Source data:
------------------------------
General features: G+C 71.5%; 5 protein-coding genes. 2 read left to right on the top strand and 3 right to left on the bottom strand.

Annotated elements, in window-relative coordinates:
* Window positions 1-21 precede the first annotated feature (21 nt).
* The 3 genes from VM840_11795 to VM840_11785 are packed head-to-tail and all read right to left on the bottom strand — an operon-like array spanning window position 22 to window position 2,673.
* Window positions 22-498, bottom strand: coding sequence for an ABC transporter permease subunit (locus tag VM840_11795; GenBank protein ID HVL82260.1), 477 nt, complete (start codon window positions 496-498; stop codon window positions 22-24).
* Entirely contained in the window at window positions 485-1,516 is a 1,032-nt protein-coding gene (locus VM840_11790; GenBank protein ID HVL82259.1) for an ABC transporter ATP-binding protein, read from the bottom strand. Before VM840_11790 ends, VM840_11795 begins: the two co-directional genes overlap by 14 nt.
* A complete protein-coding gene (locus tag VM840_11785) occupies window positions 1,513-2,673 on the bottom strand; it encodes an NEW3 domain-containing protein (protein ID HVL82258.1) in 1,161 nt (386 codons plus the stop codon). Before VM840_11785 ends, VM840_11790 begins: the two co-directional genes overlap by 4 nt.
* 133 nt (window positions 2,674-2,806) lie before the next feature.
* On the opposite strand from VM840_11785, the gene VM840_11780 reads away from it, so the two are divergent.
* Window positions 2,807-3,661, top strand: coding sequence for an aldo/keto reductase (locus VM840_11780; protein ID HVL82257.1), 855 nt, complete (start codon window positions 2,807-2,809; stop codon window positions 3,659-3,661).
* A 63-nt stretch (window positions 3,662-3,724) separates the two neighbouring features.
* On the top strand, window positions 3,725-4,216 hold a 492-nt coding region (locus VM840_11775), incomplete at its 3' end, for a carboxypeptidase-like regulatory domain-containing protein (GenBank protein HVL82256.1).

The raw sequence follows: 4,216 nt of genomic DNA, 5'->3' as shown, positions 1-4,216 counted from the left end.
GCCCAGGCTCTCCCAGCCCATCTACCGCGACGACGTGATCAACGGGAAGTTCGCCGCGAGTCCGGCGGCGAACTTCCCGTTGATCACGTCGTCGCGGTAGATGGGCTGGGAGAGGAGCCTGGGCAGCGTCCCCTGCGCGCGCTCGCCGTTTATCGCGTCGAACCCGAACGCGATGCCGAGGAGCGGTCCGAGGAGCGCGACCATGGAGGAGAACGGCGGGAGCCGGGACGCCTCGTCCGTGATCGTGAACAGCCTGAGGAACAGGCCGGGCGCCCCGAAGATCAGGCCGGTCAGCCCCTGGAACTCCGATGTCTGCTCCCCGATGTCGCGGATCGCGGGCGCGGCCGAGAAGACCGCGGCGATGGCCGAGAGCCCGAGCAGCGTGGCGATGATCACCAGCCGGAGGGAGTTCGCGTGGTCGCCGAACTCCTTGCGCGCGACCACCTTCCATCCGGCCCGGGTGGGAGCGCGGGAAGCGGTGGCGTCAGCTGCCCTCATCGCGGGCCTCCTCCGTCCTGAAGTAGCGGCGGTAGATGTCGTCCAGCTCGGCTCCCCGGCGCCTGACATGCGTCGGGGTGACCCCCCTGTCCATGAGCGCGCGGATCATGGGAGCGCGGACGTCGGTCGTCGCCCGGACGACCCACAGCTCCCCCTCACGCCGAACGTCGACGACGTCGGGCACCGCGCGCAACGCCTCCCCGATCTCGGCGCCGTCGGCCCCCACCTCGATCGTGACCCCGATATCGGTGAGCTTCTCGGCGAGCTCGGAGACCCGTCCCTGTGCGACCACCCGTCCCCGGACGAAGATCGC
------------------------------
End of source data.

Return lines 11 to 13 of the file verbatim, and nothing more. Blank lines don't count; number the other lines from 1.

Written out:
* A 63-nt stretch (window positions 3,662-3,724) separates the two neighbouring features.
* On the top strand, window positions 3,725-4,216 hold a 492-nt coding region (locus VM840_11775), incomplete at its 3' end, for a carboxypeptidase-like regulatory domain-containing protein (GenBank protein HVL82256.1).

The raw sequence follows: 4,216 nt of genomic DNA, 5'->3' as shown, positions 1-4,216 counted from the left end.